The Druze community conducts conservative traditional patriarchal lifestyle (Amarani, 2010; Halabi & Shamai, 2016; Faraj-Falah, 2016b) with a constant concern to maintain the Druze core values and tradition such as Druze religion, tradition, independence and relation to land (Falah, 2000) . The Druze family is characterized by a distinct hierarchy, which is emphasized by an absolute rule of the father on the extended family—his wife, sons, daughters, the sons’ brides and offspring. They all required to abide by the family elders and to put the family goals in priority to personal ones (Dana, 2003) . In this manner women’s inferior status within the family is obvious, they are required to take care of the household and children, to dress modestly, to avoid contact with strangers and to obey their husbands. However, the status of women in the Druze society is not static and it constantly improves and empowered, as they grow older, mainly, as a result of their sons’ marriage and the establishment of their own family units near their parents and to the increase of the extended family. The mothers’ experience and involvement in their sons’ marriage, the family affairs and the interaction with their brides, who are bide to obey the mother in law, only strengthen their status within the family (Vinner-Levi, 2005a; Vinner-Levi, 2005b) .
Researchers (Faraj-Falah, 2005) indicate that since the 1990s it is clear that the Druze society is undergoing changes in all life aspects due to the following processes: 1) the young generation prefers living independently, thus, the extended family weakens. The focus is on the nuclear family of parents and children only. One element which accelerated this modification is the establishment of the new veterans’ neighborhoods which totally differ from the traditional ones of the elder population. 2) The younger generation’s independence, alongside with the increase of higher education, have undermined the authority of the religious much older traditional leadership. 3) 83% of the young Druze men, who take part in the compulsory army service, are exposed to different lifestyle, thus, the affinity to the clan (the extended family) weakens. 4) The progress in education has led to a change in the perception of the family role. 5) The frequent visits to the cities for the aims of working, entertainment or studying also have contributed to the exposure to the western culture. 6) Employment changes—the transition from a rural traditional source of income into other sources outside the Druze villages. 7) The change in the status of women by education and work. 8) The transition from the village to the city as part of the urbanism. 9) As opposed to the old, traditional, religious leadership, a new generation which has gained great power and senior governmental and security positions has risen. These changes have led to tension and division between the religious and secular parts within the community, to the point of declaring that—“the community members (the seculars) are becoming apart from their basic values, no values and no limits”.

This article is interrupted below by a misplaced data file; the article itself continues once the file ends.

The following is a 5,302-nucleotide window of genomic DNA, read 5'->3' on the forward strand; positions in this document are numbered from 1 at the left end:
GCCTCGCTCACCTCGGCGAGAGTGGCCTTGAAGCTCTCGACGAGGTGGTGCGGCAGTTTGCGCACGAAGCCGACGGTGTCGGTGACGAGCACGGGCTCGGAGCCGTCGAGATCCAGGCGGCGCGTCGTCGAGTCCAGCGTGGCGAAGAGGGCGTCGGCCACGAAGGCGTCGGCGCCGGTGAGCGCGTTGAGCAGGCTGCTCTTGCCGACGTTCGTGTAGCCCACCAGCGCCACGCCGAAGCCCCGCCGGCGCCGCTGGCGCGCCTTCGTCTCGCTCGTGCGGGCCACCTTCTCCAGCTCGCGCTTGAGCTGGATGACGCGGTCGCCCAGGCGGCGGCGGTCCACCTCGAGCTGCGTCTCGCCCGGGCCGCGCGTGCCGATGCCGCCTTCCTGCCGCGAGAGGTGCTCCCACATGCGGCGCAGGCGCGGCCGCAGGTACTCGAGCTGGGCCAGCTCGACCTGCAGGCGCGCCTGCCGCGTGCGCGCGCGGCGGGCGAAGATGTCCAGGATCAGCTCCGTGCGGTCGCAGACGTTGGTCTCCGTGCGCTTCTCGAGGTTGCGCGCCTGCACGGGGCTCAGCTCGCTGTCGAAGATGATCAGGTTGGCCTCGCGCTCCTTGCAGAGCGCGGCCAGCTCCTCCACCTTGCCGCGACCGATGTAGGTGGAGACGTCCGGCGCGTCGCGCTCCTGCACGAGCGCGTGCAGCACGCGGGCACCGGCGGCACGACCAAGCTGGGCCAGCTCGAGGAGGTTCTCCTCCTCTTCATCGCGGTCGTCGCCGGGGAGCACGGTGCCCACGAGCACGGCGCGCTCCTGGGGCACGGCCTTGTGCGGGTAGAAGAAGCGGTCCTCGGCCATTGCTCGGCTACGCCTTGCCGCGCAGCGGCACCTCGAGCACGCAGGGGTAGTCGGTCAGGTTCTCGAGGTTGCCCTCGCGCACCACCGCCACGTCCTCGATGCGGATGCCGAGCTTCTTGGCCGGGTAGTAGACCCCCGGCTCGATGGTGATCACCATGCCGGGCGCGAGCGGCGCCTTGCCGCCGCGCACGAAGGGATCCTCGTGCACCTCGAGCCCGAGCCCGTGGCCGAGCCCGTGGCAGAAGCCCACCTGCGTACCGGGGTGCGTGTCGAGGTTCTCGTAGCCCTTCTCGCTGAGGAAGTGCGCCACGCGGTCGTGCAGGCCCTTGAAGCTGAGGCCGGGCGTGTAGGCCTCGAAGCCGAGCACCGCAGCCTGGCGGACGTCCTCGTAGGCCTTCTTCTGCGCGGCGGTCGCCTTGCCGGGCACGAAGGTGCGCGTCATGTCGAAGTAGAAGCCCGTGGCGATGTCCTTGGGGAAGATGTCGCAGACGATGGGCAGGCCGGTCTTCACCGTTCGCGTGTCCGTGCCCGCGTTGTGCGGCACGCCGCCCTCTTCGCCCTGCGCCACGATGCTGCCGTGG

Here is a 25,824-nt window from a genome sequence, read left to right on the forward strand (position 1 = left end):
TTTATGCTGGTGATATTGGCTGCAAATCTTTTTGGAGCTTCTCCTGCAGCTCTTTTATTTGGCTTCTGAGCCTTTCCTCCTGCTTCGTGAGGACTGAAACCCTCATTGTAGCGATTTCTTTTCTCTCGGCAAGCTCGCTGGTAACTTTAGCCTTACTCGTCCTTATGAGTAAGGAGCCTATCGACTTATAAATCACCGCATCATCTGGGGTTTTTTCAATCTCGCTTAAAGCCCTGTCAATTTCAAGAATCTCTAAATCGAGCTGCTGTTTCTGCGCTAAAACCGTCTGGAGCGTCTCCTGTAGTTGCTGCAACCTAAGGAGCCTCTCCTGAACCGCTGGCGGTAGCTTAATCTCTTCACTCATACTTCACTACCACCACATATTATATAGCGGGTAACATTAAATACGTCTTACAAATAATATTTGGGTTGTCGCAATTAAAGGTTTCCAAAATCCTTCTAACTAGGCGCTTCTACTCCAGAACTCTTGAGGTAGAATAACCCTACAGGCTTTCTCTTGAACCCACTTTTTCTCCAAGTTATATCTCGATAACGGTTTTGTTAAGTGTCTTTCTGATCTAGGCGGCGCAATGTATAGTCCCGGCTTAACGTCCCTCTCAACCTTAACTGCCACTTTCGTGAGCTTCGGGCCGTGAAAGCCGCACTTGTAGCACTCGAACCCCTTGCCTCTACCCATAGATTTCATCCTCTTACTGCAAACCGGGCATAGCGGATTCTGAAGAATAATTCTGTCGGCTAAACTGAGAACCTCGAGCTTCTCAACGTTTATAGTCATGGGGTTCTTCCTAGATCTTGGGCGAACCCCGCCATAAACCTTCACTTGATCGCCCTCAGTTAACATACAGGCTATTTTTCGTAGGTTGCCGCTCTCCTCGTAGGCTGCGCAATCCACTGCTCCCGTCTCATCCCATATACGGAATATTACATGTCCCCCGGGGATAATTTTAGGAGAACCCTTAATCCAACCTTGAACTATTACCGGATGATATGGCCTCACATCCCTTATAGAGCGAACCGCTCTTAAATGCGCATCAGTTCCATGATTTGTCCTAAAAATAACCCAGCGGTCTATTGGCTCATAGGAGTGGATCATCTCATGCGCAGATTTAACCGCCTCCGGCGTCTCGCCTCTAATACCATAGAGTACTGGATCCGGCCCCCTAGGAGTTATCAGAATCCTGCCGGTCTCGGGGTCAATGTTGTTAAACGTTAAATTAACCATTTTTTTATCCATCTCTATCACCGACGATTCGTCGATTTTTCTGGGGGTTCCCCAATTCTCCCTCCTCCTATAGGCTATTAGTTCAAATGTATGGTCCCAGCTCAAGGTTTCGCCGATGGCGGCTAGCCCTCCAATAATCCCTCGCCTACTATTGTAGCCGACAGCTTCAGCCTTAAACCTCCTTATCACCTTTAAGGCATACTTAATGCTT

2.2. Druze Women’s Seeking for Work—Difficulties and Barriers
Faraj-Falah (2016a) claims that the Druze woman always have worked beside her husband, she was responsible mainly for the farming and soil in the field and then was coming home to continue maintaining the household, from cleaning to cooking. Thus, the decrease in agriculture—the main source for bread, had damaged badly the Druze sector, and as a result, the Druze woman, who is subjected to residential radius restriction (Falah, 2000; Faraj-Falah, 2005; Faraj-Falah, 2018) . Vinner-Levi (2004) claims that the Druze women in Israel suffer from twice over discrimination: one time is due to the fact that the community is a minority in a State which the employment opportunities for the Arab population in general and for women, in particular, are limited, and secondly, for being part of traditional and rigid society which restricts women from working outside their villages due to cultural-traditional reasons. The minority of Druze women who work is limited to specific professions and roles, in which, the salary is poor, such as community services, social services and industry—mainly in textile and food industries established by Jewish entrepreneurs within the Druze villages. Yashiv & Cisar (2013) claim, on the other hand that, although the Druze woman’s status is changing and there are more women that work in high-paying professions and senior positions, still, their integration in the Israeli labor market, in general, is poor, and they do not play a significant role in the Israeli economy in general or in their own family in particular, for the incentives to gain education and other social skills are minor. Fichtelberg (2004) argues that prejudice also makes integration in the Jewish labor market harder, due to traditional barrier of appearance, especially among religious women with religious-traditional clothing—as the head-cover for instance. The language—the non-native Hebrew, is also a barrier that prevents women from entering well-paid jobs and major professions, urging them to work in “small businesses” and in manufacturing, or at any service which does not require speaking the Hebrew language. Another barrier is the religious leaders of the community, who are against the work of women outside home and against academic studies, which sometimes compel women to sleep outside their homes and expose them to modern society (Faraj-Felah, 2005; Faraj-Falah, 2018) .